CHARLESTON, W.Va. – After some 48 years in the West Virginia National Guard, and 15 as the state's adjutant general, Army Maj. Gen. Allen Tackett was honored at an often-times emotional retirement a ceremony on Jan. 21.
On the occasion of his retirement, Tackett held the distinction as being the longest-serving adjutant general in the nation.
Several hundred people were in attendance, including West Virginia's two senators, the governor, members of the West Virginia legislature and other elected officials and civic leaders from around the state.
The chief of the National Guard Bureau was also there and spoke at the ceremony about the great journey Tackett and his wife, Sally Pat, embarked upon together in the 1960s.
"Allen Tackett has been a fixture in the West Virginia Guard since 1963, when he enlisted into the 19th Special Forces Group as a private," said Air Force Gen. Craig McKinley. "He and Sally Pat have served the state with honor and passion, and I'm sure they will continue as they begin the next chapter of their lives."
McKinley spoke about many of Tackett's achievements during his remarks.
"General Tackett started what has become a world-class Youth ChalleNGe program, setting the standard for other programs to emulate," McKinley said. "He opened the Center for National Response training facility in a highway tunnel on Interstate 77, providing first responders from around the world and from many emergency response disciplines a place to hone their skills in disaster response."
"General Tackett has succeeded at every level," said West Virginia Governor Earl Ray Tomblin. "He faced every circumstance with determination. I am sad he's retiring, but happy for him and his family."
Sen. Jay Rockefeller, the senior senator from West Virginia, presented Tackett with a U.S. flag he had flown over the West Virginia state house and the Pentagon in Arlington, Va.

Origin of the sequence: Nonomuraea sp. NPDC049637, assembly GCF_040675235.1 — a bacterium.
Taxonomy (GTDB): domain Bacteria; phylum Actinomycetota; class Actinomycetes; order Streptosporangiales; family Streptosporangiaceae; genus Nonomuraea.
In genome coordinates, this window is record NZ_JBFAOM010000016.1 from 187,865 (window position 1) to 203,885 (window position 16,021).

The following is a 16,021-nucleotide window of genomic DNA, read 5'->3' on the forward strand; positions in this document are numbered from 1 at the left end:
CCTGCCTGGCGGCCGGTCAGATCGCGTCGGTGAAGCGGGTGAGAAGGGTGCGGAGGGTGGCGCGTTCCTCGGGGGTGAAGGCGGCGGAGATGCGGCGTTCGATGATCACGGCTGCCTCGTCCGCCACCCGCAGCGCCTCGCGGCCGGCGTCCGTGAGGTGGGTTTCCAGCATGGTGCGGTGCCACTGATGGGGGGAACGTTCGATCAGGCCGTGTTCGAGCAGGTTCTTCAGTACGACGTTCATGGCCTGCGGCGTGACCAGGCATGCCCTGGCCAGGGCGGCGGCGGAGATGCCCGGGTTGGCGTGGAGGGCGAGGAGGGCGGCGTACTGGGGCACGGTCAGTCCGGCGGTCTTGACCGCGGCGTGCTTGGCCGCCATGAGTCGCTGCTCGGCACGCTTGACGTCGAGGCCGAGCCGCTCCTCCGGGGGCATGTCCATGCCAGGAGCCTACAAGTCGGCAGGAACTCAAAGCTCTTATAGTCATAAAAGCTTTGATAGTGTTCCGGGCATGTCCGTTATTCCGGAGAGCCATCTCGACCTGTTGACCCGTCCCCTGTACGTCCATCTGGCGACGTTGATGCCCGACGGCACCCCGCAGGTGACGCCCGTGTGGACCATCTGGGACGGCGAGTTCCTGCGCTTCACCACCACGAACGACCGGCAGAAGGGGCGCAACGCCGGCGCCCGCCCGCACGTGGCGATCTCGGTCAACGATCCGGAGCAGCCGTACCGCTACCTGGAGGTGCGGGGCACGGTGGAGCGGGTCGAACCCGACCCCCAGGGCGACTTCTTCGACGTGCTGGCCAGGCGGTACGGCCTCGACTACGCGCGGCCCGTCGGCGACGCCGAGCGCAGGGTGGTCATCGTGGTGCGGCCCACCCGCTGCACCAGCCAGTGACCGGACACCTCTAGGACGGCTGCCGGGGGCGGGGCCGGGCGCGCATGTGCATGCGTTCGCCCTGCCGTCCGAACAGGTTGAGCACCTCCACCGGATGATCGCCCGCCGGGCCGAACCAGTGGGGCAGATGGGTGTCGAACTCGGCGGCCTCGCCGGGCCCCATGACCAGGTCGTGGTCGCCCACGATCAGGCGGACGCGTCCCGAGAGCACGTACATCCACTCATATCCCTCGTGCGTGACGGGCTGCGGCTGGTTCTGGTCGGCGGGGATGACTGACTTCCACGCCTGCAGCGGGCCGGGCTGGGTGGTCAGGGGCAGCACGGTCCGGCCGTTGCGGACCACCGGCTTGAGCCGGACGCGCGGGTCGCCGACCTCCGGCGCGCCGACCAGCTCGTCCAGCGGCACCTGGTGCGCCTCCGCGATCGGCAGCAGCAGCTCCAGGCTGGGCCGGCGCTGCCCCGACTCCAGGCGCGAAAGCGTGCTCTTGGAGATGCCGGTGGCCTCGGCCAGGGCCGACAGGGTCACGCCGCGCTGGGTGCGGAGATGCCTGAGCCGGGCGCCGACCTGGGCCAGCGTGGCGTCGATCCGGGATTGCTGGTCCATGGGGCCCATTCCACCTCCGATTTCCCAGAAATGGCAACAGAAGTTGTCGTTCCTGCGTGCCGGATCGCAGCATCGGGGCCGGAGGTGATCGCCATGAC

"This is the first time I've presented anyone such a flag," Rockefeller said. "General Tackett is the best leader the West Virginia National Guard has ever had."
"Allen has become known to the servicemen and women of West Virginia as the 'Soldiers’ General'," McKinley said. "I can also say he is an 'Airmen's General as well," the four-star Air Force general continued.
After a moving pictorial and musical tribute, featuring photos capturing Tackett's life and career, it was time for him to address the gathering.
"I spent 25 years dreaming of becoming the adjutant general," Tackett said. "During that time, I was making plans to bring the West Virginia Guard into the 21st century."
He thanked the five governors he served for giving him the opportunity to be adjutant general, and for having faith in him and allowing him to continue in the job.
Then Tackett paid tribute to his wife, Sally Pat, his children and the rest of his family.
"This has been a labor of love," Tackett said. "I could never have achieved what I have without the tremendous support of my wife and family."
Tackett then turned his attention to his troops.
"This has never been about me," he said. "The West Virginia Guard is really a family. And, I have been honored to serve that family. It's really always been about the Soldiers and Airmen."